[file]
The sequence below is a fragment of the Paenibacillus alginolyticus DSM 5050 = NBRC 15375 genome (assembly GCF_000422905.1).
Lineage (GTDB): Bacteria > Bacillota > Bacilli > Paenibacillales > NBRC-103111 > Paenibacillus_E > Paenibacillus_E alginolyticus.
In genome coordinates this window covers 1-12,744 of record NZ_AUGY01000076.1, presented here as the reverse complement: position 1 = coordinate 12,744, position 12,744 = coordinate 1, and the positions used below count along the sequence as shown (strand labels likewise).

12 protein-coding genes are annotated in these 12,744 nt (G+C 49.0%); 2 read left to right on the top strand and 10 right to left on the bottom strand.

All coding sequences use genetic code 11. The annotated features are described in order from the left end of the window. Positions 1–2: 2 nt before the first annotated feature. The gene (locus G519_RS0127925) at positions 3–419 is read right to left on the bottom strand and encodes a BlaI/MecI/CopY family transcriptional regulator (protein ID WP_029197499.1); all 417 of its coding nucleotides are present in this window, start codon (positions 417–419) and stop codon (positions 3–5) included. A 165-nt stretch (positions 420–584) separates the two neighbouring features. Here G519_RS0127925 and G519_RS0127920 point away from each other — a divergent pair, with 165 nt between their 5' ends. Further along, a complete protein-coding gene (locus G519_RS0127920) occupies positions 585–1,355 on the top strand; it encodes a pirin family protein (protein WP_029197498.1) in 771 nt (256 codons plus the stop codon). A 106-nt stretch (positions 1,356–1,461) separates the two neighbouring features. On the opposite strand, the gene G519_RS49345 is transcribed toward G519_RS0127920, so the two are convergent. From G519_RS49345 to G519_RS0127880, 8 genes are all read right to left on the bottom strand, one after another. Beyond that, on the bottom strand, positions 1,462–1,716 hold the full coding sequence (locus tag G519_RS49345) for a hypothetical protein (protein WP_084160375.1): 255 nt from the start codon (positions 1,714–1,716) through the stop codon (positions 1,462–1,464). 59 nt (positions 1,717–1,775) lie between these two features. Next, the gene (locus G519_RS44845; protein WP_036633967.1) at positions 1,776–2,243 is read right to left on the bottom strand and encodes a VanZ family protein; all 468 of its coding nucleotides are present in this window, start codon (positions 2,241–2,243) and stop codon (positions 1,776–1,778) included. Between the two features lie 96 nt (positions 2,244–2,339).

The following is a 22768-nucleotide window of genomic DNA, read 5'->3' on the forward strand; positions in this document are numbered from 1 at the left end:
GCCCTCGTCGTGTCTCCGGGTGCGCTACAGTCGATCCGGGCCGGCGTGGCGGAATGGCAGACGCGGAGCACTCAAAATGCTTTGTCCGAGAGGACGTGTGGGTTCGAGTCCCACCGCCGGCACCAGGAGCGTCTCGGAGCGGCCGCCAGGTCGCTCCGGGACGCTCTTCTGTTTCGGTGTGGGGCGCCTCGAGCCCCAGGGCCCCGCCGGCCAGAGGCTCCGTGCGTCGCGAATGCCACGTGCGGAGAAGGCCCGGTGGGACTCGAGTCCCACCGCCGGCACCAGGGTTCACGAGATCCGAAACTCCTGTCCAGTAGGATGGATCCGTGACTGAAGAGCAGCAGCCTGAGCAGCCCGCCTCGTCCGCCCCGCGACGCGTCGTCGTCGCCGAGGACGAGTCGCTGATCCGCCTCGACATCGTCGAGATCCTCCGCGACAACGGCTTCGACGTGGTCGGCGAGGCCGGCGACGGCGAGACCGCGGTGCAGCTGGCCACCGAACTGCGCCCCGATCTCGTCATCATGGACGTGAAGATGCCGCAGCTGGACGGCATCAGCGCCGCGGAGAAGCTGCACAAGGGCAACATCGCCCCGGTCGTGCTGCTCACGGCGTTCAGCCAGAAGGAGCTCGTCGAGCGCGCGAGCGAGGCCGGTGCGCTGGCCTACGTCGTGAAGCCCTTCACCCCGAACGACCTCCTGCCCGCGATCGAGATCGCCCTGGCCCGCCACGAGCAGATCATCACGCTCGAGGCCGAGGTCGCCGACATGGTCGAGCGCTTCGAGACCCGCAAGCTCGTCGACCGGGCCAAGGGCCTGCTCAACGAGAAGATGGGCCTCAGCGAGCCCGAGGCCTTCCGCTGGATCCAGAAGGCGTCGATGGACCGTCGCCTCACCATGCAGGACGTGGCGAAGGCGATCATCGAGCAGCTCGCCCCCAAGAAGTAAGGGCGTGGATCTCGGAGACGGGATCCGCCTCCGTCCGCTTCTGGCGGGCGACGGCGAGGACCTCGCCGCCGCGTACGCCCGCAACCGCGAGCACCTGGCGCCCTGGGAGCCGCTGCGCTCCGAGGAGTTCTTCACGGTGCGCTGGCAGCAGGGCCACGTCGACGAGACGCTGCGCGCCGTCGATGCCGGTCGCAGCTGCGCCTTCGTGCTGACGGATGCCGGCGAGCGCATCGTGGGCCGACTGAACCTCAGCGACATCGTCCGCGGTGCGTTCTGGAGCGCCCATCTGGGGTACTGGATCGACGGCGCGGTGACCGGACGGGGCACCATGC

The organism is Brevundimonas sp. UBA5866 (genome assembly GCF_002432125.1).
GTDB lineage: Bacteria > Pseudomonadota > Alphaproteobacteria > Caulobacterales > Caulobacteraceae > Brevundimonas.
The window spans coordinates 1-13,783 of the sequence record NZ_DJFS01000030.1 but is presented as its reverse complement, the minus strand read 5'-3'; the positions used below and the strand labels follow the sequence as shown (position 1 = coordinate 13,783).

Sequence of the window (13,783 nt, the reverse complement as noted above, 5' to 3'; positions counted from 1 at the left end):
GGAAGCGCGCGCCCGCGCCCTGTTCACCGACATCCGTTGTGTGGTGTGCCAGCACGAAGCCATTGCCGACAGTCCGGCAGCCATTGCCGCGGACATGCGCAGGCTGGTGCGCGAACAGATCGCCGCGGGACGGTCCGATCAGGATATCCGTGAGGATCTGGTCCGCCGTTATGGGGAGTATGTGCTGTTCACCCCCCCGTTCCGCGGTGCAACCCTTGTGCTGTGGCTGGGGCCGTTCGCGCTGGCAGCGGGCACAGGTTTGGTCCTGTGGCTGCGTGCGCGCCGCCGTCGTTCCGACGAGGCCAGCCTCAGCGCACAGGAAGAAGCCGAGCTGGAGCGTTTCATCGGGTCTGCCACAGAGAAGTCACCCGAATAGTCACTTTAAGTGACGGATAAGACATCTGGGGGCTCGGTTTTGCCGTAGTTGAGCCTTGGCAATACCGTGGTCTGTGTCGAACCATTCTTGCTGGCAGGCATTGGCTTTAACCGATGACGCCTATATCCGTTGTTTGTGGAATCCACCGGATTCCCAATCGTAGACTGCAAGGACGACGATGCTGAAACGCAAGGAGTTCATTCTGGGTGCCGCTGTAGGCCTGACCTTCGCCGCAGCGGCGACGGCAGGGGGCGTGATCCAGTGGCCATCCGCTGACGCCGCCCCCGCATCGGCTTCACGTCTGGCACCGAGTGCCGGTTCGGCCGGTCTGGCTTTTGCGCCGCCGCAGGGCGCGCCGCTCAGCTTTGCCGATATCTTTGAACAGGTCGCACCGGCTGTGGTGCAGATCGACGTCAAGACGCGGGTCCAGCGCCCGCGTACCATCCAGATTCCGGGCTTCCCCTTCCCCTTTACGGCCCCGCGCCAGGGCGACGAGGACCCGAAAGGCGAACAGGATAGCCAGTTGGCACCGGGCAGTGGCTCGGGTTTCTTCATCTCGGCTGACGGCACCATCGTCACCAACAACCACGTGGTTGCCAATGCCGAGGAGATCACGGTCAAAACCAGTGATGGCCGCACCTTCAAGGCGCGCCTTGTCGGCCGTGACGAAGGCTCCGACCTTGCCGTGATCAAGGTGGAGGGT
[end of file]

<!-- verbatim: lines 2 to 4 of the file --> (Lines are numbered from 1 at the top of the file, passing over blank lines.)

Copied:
Lineage (GTDB): Bacteria > Bacillota > Bacilli > Paenibacillales > NBRC-103111 > Paenibacillus_E > Paenibacillus_E alginolyticus.
In genome coordinates this window covers 1-12,744 of record NZ_AUGY01000076.1, presented here as the reverse complement: position 1 = coordinate 12,744, position 12,744 = coordinate 1, and the positions used below count along the sequence as shown (strand labels likewise).

12 protein-coding genes are annotated in these 12,744 nt (G+C 49.0%); 2 read left to right on the top strand and 10 right to left on the bottom strand.